Pacific Rim Camera


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An online guide to collectable cameras and related stuff




Nikon

The "Olympic Nikkors"

400/4.5 Nikkor

600/5.6 Nikkor

800/8 Nikkor

1200/11 Nikkor


One of the drawbacks of early long focal length lenses is their physical length. As time went by, new glasses and designs allowed the physical length to be drastically reduced. Carrying one of these behemoth lenses was difficult enough. Imagine trying to pack two, much less four of them!

As the optical design for most telephoto lenses had a cluster of elements at the far end of the lens, it became apparent to the designers at Nippon Kogaku that the center part of the lens could be shared by all four lens heads, saving both weight and cost.

And so, in 1964 Nippon Kogaku introduced the 400, 600, 800 and 1200mm lenses. All of them shared the same tube, which included the focusing helical and aperture assembly. This tube was called "Focusing Unit". The original unit was replaced in Nikonís line-up by the AU-1.

One design flaw is that when the lens is mounted onto a tripod, the weight of the lens causes stress on the tube, which makes the focusing very stiff. To relieve this stress, Nippon Kogaku introduced an arm to support the lens from the ends. It was cataloged as the "Cradle Grip".

In spite of the economy in weight and cost, these were still big, expensive lenses. As a result, few were built, and most were used professionally. As they were awkward to handle, very few are in really nice cosmetic condition today.

If you ordered a single lens with focusing unit, it was sold in a wooden case. The 400 and 600mm lenses were the same physical length and share the same size box. The 800 and 1200mm lenses each have a dedicated box.

The lenses were introduced around the same time as the 1964 Olympic Games in Tokyo and as a result are sometimes referred to as the Olympic Nikkors. Nikon also built a late batch of S3 rangefinder cameras in black, which are referred to as "Olympic", as well as a special redesigned 50/1.4 rangefinder lens, also known as "Olympic". The lenses were listed in an April 1964 price list, but production did not actually begin until August.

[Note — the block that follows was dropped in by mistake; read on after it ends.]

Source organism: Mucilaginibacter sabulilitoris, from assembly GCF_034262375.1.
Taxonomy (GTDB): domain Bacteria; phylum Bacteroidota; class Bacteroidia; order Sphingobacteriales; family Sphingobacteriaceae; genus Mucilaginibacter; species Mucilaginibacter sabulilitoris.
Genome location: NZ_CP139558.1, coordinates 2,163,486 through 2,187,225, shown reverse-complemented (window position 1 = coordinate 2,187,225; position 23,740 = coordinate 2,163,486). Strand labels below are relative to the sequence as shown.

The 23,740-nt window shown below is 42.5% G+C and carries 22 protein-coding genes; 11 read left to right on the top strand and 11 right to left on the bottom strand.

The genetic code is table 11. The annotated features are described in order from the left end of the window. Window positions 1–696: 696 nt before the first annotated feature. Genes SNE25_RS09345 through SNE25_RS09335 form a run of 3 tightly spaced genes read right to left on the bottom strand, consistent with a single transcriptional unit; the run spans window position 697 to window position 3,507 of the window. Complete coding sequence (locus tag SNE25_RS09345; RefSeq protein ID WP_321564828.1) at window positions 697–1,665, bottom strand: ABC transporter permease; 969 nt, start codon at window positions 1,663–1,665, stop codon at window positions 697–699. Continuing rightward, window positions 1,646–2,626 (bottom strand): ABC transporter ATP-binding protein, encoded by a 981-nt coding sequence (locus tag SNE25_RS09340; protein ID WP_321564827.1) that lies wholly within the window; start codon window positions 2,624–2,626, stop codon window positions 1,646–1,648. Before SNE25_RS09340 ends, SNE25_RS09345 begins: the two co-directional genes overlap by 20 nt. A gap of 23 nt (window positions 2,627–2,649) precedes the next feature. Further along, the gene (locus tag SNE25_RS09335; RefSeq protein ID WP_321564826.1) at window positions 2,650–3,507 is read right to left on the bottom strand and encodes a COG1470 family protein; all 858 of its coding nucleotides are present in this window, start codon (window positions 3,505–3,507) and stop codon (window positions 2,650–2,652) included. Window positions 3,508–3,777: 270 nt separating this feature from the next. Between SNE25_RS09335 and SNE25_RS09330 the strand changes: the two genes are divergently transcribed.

The 400mm lens was four elements in four groups. Serial numbers started at 400111. In 1972 the lens was no longer marked "Nippon Kogaku", but rather "Nikon".

The 600mm lens was five elements in four groups. Serial numbers started at 600111. In 1972 the lens was no longer marked "Nippon Kogaku", but rather "Nikon".

The 800mm lens was five elements in five groups. Serial numbers started at 800111. The design of the rear of the lens was changed somewhere between 800202 and 800278, enlarging the rear element. In 1972 the lens was no longer marked "Nippon Kogaku", but rather "Nikon".

The 1200mm lens was five elements in five groups. Serial numbers started at 120011. The design of the rear of the lens was changed somewhere before 120082, enlarging the rear element. In 1972 the lens was no longer marked "Nippon Kogaku", but rather "Nikon".


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